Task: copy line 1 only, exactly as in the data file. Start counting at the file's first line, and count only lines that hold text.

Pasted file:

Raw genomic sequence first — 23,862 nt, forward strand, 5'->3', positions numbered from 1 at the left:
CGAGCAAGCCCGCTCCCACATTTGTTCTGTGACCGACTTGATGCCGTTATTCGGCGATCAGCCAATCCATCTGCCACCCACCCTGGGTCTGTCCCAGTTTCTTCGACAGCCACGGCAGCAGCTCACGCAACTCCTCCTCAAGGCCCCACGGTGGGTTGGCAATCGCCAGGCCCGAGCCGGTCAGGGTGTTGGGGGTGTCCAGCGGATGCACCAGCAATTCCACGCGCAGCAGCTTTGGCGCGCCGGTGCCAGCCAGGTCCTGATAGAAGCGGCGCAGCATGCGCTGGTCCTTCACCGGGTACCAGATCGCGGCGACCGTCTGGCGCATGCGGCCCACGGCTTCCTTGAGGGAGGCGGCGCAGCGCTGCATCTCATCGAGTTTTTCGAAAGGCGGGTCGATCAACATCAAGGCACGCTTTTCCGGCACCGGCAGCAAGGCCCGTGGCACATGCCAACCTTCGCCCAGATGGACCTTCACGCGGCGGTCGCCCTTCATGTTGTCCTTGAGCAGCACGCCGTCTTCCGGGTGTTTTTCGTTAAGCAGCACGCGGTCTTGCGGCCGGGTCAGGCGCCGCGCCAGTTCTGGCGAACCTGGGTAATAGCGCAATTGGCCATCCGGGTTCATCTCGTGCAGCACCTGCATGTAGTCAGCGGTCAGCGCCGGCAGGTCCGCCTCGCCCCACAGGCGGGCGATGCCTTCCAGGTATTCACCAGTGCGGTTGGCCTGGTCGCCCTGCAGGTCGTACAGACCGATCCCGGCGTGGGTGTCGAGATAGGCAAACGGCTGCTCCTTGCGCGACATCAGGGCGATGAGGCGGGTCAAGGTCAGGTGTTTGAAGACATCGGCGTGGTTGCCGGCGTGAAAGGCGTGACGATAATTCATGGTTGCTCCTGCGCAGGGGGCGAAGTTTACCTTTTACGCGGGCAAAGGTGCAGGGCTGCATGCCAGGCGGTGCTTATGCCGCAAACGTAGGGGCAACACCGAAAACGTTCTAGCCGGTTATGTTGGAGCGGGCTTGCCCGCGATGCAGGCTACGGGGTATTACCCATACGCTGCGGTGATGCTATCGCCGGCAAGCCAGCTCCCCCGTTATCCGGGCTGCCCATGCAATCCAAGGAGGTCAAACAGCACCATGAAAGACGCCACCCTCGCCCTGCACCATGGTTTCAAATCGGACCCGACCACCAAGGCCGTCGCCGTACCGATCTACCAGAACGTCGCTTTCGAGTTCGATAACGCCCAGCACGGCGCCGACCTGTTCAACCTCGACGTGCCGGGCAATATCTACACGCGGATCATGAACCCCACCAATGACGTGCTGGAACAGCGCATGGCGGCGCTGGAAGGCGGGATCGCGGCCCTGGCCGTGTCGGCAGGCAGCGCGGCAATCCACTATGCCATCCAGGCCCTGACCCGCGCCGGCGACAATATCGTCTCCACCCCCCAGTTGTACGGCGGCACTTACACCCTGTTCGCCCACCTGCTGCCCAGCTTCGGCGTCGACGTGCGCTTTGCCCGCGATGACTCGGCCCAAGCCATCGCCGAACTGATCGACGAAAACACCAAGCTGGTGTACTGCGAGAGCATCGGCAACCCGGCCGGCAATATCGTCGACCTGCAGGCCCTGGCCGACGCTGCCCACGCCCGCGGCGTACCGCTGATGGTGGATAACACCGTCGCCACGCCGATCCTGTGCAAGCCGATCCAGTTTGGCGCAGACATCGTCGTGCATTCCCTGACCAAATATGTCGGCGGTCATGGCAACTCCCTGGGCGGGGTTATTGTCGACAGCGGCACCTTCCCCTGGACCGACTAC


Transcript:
Raw genomic sequence first — 23,862 nt, forward strand, 5'->3', positions numbered from 1 at the left: